She was small, sometimes half a foot shorter than her opponents. Except for some unwanted attention after surgery, she was unknown. She was inconsequential. She was always on the road, losing in an early round, then jumping on a plane to fly somewhere else to lose again. The stress affected her body. It slowed her down. Sometimes, she would ask her feet to move and nothing would happen. She was often injured. She was scared. She wasn’t improving. For the first four months of 2013, she won back-to-back matches only once.

Then, last May, she came into the Italian Open, just before Roland Garros, as a qualifier, ranked No. 64. She won seven matches in eight days, including against three top-20 players. Something was different. But what? She credits a change in her mind-set. "What changed was that I allowed myself to be relaxed on the court by taking the pressure off," Halep said. "I told myself to enjoy it and play with pleasure." That is, of course, the kind of thing that athletes say. But the alchemy was real. Perhaps this is what pleasure is: She stopped hoping her opponent would beat herself. Instead, she started encouraging her opponent to set herself on fire.

It's hard to imagine a change in mindset resulting in such a drastic change in results, but here we are. It took Federer some time to harness his tools as well, but when things came together, there was no turning back. (And yes, that's an unfair comparison; congrats on your semifinal, Simona, now we expect you to win 17 slams just like Roger!) Like Radwanska, Halep plays a crafty game. She is only 5'6 and will never possess the imposing physical traits of a Serena Williams, Li Na or Victoria Azarenka. But she isn't all about shot placement and tricks. She is an all-around player with offense and defense, and her rise is exciting.

The 26-year old Petkovic, meanwhile, is a combination of redemption tale and engaging personality. She has one of the most engaging Twitter accounts in the sport (it's always nice when athletes remind you of actual human beings), and about a year ago she began a remarkable comeback from a slew of injuries. After reaching the quarterfinals of three of four slams in 2011 and climbing to ninth in the WTA rankings, she suffered injuries to her back, ankle, and knee in 2012 and missed three-quarters of the year. Her 2013 comeback was slow and spotty, and after she failed to qualify for the French Open last May, she briefly considered retirement:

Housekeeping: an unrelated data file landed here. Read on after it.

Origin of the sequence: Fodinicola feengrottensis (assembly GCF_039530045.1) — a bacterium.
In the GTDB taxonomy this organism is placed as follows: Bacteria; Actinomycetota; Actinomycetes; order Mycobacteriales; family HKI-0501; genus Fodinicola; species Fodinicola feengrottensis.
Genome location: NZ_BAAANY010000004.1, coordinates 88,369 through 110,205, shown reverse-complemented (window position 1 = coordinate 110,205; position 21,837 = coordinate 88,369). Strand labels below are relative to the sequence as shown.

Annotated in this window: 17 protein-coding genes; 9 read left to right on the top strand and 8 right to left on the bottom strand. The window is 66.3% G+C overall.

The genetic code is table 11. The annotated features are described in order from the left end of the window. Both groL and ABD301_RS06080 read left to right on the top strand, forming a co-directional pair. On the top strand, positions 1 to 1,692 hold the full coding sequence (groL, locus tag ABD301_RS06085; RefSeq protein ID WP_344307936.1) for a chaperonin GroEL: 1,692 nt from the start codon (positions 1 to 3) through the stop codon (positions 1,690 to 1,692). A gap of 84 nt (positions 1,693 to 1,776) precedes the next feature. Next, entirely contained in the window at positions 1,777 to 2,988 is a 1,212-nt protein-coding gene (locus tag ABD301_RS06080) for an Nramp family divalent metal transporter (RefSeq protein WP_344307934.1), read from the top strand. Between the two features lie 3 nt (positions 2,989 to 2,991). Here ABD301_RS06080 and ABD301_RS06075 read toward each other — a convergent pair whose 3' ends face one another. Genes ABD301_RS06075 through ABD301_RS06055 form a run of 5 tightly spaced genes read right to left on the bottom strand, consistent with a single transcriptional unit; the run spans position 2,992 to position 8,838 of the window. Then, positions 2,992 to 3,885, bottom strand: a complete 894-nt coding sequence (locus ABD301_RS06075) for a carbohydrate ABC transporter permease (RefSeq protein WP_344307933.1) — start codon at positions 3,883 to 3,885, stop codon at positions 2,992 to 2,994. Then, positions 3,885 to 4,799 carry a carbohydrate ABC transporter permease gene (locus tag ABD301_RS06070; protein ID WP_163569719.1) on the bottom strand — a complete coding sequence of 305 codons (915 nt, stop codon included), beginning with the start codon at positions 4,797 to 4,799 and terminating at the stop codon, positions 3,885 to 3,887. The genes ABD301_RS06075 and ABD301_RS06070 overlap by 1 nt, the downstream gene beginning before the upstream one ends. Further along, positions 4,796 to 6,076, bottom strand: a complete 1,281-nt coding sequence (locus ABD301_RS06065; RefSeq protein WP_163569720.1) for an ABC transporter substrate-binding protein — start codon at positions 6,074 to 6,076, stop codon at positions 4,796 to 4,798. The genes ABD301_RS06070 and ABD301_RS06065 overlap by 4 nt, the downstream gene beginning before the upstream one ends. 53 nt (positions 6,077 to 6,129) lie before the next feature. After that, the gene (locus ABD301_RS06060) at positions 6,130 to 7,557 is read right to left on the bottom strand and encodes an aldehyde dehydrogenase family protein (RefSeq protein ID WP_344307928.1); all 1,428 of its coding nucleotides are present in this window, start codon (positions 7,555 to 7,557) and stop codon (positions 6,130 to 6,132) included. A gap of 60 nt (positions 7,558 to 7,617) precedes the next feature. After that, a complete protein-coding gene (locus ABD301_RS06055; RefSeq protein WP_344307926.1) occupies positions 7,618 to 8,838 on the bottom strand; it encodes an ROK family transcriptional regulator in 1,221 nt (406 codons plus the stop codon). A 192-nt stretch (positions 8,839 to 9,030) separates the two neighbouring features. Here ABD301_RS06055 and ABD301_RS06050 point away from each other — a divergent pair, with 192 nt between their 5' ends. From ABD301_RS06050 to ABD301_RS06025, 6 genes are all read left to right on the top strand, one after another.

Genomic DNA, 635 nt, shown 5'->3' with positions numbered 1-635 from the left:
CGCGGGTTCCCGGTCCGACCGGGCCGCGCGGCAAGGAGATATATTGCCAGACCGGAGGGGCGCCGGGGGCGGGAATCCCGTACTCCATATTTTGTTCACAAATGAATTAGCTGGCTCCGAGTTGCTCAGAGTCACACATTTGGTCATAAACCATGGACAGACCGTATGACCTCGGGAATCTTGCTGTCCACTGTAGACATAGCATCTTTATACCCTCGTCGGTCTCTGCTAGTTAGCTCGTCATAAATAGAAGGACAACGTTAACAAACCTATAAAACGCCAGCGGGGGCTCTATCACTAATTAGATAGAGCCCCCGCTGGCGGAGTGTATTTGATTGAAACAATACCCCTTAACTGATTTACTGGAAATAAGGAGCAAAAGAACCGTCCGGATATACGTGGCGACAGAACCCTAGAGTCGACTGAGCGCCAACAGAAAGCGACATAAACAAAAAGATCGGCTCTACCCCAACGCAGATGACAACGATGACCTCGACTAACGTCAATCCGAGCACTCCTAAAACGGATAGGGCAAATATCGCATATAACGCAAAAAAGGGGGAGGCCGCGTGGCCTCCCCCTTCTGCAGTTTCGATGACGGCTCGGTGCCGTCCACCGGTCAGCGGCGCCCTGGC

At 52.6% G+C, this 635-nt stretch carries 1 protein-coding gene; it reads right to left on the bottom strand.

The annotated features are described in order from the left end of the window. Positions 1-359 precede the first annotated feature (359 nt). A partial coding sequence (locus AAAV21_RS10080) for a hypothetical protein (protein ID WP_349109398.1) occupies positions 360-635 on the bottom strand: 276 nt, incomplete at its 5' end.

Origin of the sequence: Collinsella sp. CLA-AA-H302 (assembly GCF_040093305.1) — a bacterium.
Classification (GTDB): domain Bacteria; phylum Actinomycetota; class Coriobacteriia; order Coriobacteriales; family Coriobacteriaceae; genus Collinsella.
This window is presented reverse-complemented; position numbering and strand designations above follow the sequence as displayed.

"I was putting so much pressure on myself to get back where I was, and it wasn't fun any more. I was just forcing. Everything was work and hard. It wasn't what it was, why I started playing tennis.

"I started playing tennis because I love it and it's a big part of my life. It brought so much to me and my family.

"I think it brings so many people together, and it's a nice, a beautiful thing, and it's not something that is ugly and hard and difficult.

"That's what it was for me when I came back from my injuries.

"My footwork was off, my strokes were bad. My serve was bad. I hated it. That's why I wanted to stop. After that, I won a tournament, luckily, so I didn't, and I kept doing what I did.

"And now I'm here and it's a nice reward."

The long-limbed Petkovic is 5'11 and plays about 6'2, and she had far too much offense for Errani to handle. And now she draws an opponent who has experienced an even greater breakthrough in the last 12 months.

Halep and Petkovic have played three times, twice on clay. Petkovic defeated Halep in Bucharest back in 2009, and Halep turned the tables with wins in Nurnberg (clay) and Tokyo (hard) last year. Halep is the obvious favorite here, but if Petkovic maintains her quarterfinal form, she'll have a solid chance. And in Sharapova, Bouchard, Halep and Petkovic, the WTA has landed